Risk is a term that has been defined many times and in many ways.
In common language the term normally refers to a fear that “something bad will happen”.
In our view one of the best definitions for risk is made by Doug Hubbard “A state of uncertainty where some of the possibilities involve a loss, catastrophe, or other undesirable outcome “.
In ISO 31010 risk is formally defined as a “combination of the consequences of an event (hazard) and the associated likelihood/probability of its occurrence”.
The definition of IMO is almost similar to that of ISO – it defines risk as “the combination of the frequency and the severity of the consequence”.
Risk assessment can be described as an overall process that starts from the identification of threats and more specific scenarios how the unwanted event might take place. This initial phase is followed by risk evaluation and risk analysis. There are some variations within the flow of the process and terminology depending on the methodology used.
The first phase, threat and scenario identification, typically consists of structured group work by experts. The availability of suitable data e.g. incident reports, near misses and operational failures is important at this stage to ensure robust results. Output of physical models, simulations and analytical models are also commonly used.
In the second phase the identified threats and their associated scenarios should be ranked to prioritise them and to discard issues judged to be of minor significance. This risk evaluation is often done by using a risk matrix where x-axis represents the probability, and y-axis the severity, of an unwanted event.
In practice this ranking can be difficult and, depending on the topic that is assessed, the group may simply have to decide which dimension they put more weight for ranking purposes – to probability or severity.
The final phase, risk analysis, attempts find the causes and causal pathways of the prioritised threats and their associated scenarios. These results are then used as background material for risk reduction measures. Furthermore, it is a common practise to make cost benefit analysis of these measures.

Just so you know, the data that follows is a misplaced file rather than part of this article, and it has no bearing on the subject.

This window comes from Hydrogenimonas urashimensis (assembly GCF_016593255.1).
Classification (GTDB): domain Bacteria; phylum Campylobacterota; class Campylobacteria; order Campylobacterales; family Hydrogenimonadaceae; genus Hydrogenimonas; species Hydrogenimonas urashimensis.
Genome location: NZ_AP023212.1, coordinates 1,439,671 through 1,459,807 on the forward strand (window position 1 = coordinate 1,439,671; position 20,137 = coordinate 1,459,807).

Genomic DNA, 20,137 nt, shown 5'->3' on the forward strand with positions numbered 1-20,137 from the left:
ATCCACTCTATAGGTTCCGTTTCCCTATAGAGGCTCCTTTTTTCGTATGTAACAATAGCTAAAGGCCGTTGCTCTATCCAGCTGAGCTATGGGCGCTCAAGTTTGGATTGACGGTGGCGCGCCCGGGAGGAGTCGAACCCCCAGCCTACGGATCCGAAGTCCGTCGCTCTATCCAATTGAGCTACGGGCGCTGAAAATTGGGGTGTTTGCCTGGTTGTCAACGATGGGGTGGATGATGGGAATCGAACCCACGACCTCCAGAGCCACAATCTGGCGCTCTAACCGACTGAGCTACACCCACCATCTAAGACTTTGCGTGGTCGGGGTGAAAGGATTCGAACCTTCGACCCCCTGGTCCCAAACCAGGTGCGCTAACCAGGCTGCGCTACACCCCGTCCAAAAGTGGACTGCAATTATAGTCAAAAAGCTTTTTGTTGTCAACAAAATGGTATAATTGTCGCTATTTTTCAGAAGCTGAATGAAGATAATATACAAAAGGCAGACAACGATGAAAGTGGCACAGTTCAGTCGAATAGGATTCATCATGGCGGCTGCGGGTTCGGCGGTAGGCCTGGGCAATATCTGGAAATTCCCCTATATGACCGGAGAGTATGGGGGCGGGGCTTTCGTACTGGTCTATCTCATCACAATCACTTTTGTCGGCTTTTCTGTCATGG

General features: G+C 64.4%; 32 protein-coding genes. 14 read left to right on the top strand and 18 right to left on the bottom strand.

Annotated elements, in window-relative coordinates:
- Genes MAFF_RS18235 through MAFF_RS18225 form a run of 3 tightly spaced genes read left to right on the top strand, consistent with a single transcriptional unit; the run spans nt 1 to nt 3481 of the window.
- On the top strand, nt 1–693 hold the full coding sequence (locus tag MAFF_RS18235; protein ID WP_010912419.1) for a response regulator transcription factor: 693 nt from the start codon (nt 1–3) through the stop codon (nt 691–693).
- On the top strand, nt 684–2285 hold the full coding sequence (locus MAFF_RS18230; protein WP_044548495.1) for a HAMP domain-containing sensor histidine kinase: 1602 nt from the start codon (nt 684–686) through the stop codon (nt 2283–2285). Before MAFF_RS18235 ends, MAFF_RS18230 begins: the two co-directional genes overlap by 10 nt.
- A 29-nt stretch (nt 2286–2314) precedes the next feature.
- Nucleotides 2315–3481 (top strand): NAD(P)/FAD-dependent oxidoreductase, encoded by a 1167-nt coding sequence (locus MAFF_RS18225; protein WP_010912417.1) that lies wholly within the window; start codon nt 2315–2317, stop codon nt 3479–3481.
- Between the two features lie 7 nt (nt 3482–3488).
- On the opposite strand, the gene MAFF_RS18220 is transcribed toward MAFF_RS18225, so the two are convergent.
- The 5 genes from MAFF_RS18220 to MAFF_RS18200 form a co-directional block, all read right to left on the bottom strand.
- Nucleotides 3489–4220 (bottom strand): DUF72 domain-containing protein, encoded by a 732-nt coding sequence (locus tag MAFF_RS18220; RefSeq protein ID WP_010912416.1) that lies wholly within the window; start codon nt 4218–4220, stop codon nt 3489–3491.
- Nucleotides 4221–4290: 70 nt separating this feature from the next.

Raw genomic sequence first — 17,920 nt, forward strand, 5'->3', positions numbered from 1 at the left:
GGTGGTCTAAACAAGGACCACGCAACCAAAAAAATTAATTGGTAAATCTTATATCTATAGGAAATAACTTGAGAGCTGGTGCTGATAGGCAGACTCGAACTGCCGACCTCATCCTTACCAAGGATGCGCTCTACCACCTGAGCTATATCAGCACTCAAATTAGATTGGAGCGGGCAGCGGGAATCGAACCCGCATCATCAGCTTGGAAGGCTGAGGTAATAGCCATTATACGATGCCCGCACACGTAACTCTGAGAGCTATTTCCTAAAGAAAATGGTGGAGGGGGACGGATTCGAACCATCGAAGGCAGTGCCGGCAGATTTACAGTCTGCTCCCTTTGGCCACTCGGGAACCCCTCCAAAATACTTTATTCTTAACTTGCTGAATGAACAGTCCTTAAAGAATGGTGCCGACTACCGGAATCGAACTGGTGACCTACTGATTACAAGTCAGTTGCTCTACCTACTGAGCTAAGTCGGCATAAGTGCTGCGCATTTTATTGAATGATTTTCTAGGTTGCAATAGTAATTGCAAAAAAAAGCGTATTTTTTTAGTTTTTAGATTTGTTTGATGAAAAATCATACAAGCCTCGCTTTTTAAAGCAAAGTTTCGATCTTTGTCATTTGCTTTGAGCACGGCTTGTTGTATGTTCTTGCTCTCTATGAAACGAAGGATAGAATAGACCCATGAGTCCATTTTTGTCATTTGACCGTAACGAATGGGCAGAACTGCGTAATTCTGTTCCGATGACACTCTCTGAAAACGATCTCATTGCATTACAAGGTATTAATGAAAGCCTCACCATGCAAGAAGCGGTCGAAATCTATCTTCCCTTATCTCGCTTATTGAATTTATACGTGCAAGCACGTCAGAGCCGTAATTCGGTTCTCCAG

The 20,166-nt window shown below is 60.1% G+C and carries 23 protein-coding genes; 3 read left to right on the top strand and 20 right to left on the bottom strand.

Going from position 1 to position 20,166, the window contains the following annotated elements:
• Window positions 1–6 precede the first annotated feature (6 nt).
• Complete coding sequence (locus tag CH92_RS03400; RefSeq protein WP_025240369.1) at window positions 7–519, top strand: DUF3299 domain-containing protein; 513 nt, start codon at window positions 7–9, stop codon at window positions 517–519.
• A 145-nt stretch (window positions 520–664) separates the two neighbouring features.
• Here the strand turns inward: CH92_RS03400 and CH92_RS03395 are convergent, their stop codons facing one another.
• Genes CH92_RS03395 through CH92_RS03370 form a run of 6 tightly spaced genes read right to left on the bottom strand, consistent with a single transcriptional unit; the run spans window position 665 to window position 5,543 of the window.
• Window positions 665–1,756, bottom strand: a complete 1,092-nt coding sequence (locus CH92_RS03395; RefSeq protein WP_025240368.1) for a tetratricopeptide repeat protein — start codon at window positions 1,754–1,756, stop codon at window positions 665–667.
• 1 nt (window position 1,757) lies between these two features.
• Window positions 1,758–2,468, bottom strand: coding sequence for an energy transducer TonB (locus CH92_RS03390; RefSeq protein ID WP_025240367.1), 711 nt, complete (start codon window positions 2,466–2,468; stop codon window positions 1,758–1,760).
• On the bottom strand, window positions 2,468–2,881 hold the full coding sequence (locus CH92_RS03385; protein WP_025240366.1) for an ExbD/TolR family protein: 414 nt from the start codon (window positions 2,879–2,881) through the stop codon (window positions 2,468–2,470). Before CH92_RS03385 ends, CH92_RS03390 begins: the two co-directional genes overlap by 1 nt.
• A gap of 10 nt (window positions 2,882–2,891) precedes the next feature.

The assumptions made during the risk assessment process and limitations of data should also be reported.
MARITIME RISK ASSESSMENT
One of the main concerns of maritime administrations, ship designers, shipping companies and like is the safety of ships at sea. There are enormous penalties for the lack of safety, in terms of lives lost, damage to the environment and to cargo, which all involved with the maritime industries want to avoid.1
Within maritime regime however the major accidents and their consequences seem to improve international maritime legislation and not the other way round. In various other safety critical areas such as aviation and nuclear industry many actions improving safety are based on model outcomes and risk assessment instead of proven mistakes.2
IMO has relatively recently recognized the importance of adopting risk assessment procedures in their decision process by publishing Guidelines for Formal Safety Assessment (FSA) in 2002. FSA is a structured and systematic methodology, aimed at enhancing maritime safety, including protection of life, health, the marine environment and property, by using risk analysis and cost benefit assessment.
Apart from that, e.g. shipping companies are conducting regular risk assessments as a part of their ISM-code based safety management system. However there is a lot of variation how different companies carry out these risk assessments depending on their safety culture.
Guades Soares C, Teixeira A. Risk assessment in maritime transportation (2001)
Venesjärvi R. Knowledge-based marine conservation in oil spill risk management (2016)
MARITIME RISK ASSESSMENT for pollution prevention and response (PPR) purposes
Large scale ship accidents around the world have demonstrated that spills have major and long-lasting adverse impacts on marine ecosystems and also economy. For this reason the risk of damage to the environment is often in focus when maritime administrations conduct risk assessments.
During the past ten years European nations have conducted intergovernmental projects related to regional spill risk assessment including HELCOM BRISK/BRISK-RU (2009 – 2012) in the Baltic Sea and BONN BE-AWARE I&II (2012 – 2015) in the North Sea and English Channel. The overall aim of these projects has been to develop preparedness and response activities of the coastal authorities.
Even if this kind of risk assessment projects are important for developing response activities, they are usually big, executed with long intervals and not comparable with previous ones. Furthermore, as risk is dynamic by its nature it should be assessed with dynamic methodology.
There is a need for new approaches in order to answer to these challenges and use the full potential of risk assessments.
The OPENRISK project will take the first step on developing a toolbox of joint and open methods enabling frequent assessments on risks of spills resulting from maritime accidents.